Yellowjackets (Family: Vespidae) are predatory wasps that occur throughout North America. The German yellowjacket first appeared in Ohio in 1975 and is now the dominant species in the state; the other species are natives. In the late summer (August–October), their food preferences change from proteins to sweets. At this time, yellowjackets are known to be persistent, unwelcome guests at picnics and other outdoor events, as they fly about scavenging for food, especially sugary foods and drinks. Large numbers of the wasps may be attracted to garbage cans, sweet beverages, fruit, flowery clothing, and perfume. Yellowjackets rarely cause structural damage to buildings, but they may build their nests in attic and wall voids. Their stings are painful and even dangerous if an allergic reaction
A typical yellowjacket worker is about ½-inch long with alternating black and yellow bands on the abdomen (the black and yellow patterns on the abdomen help separate various species). Queens are visibly larger, approximately ¾-inch long. The larvae within the nests are white and grub-like. Workers are often confused with honey bees; however honey bees are covered with dense hair and have flattened hairy hind legs used to carry pollen, while yellowjackets
have hard, shiny, mostly hairless bodies. Wasps and hornets tend to fold their wings lengthwise while at rest and fly with their legs close to their bodies, while honey bees often fan their wings out slightly while feeding. Mouthparts of yellowjackets are welldeveloped for capturing and chewing insects with a tongue for sucking nectar, fruit, and other juices.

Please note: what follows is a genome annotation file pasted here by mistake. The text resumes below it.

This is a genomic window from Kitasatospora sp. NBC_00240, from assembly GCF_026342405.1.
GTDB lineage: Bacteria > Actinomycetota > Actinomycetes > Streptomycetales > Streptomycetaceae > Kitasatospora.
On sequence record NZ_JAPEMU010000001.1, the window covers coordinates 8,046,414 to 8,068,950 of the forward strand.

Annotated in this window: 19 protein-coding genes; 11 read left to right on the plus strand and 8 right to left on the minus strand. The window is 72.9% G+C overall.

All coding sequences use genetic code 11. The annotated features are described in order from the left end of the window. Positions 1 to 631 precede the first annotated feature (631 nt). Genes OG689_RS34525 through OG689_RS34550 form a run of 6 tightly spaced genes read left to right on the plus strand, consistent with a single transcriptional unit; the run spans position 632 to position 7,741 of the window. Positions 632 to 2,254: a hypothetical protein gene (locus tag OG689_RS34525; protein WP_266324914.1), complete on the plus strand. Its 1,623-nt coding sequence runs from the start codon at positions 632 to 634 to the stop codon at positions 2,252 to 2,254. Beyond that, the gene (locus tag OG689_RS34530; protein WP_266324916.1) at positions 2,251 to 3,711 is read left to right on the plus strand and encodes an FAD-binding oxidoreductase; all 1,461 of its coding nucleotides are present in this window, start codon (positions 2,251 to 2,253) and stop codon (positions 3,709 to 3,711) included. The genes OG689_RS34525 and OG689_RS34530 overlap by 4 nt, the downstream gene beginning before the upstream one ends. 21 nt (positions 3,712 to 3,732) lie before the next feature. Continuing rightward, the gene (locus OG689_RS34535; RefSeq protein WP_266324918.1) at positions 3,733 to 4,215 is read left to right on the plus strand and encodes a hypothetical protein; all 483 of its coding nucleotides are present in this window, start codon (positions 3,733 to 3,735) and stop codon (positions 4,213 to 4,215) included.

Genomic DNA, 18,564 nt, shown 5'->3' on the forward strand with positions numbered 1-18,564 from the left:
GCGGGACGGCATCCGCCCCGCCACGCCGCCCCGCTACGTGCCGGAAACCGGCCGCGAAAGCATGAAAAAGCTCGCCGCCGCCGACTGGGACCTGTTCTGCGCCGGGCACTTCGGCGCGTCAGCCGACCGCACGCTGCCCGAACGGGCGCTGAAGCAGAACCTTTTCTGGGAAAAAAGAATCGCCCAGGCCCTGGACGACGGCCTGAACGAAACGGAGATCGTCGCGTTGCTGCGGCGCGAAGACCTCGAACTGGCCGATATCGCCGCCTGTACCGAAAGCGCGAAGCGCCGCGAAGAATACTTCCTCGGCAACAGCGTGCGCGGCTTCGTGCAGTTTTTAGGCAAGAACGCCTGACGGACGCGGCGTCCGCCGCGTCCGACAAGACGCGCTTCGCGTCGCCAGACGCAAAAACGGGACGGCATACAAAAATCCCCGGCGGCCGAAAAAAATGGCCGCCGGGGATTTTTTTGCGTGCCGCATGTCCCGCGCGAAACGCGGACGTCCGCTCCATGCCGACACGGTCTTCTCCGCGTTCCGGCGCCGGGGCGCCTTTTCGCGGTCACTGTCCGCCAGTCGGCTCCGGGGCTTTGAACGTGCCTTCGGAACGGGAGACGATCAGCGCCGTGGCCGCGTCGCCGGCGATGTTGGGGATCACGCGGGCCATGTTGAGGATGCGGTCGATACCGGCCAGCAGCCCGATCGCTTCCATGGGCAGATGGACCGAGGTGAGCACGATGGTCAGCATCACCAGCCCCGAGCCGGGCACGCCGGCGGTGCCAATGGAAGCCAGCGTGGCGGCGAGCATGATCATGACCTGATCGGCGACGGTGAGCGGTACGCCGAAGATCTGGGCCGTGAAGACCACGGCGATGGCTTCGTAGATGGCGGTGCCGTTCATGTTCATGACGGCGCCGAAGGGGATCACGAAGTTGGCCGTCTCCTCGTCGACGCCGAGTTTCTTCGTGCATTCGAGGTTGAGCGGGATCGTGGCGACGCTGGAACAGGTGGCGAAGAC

Yellowjackets are social, living in annual colonies containing workers, queens, and males (drones). Fertilized queens overwinter in hollow logs, under loose bark of dead trees, soil cavities, and other protected places. These queens emerge during the warm days of April and early May. After feeding on nectar and insects, she selects a nest site, often an abandoned mouse or rabbit burrow, but other secluded cavities work. She initially builds a small paper nest in which she deposits her eggs, individually, in brood chambers. The queen feeds the young larvae for about 18 to 20 days, which then pupate and emerge as worker-daughters that assume the tasks of the nest: gathering wood fibers to expand the nest size, foraging for food, caring of the queen and developing larvae, and colony defense. The sole duty of the queen is to lay eggs and expand the colony. Nests quickly reach a population of approximately 4,000 to 5,000 workers with 10,000 to 15,000 cells by August and late September. Adults feed primarily on items high in sugars and carbohydrates (fruits, flower nectar, and tree sap) while the larvae need proteins (insects, meats, fish, etc.). Adult workers chew and condition the captured insects or meat to feed to the larvae. Larvae in return secrete a sugary substance fed upon by the adults. The last generation produces new queens and males called drones that mate upon leaving the nest. The workers, drones, and old queen die at the onset of cold temperatures, while fertilized, new queens seek protected places to overwinter. Abandoned nests typically decompose and disintegrate during the winter or are occasionally reused by another queen.
Nests are typically built in animal burrows, cavities formed in thick mulch piles, or other protected cavities such as rotted tree trunks, wall voids, and ceilings. Nests are constructed entirely of wood fiber mixed with wasp saliva and are completely enclosed, except for a small opening at the bottom. The nest contains many tiers of combs, sometimes 10 or more. Nests built in the open are usually constructed by bald-faced or yellow hornets, which have similar life cycles and habits of yellowjackets.
Information provided courtesy of Ohio State University Extension.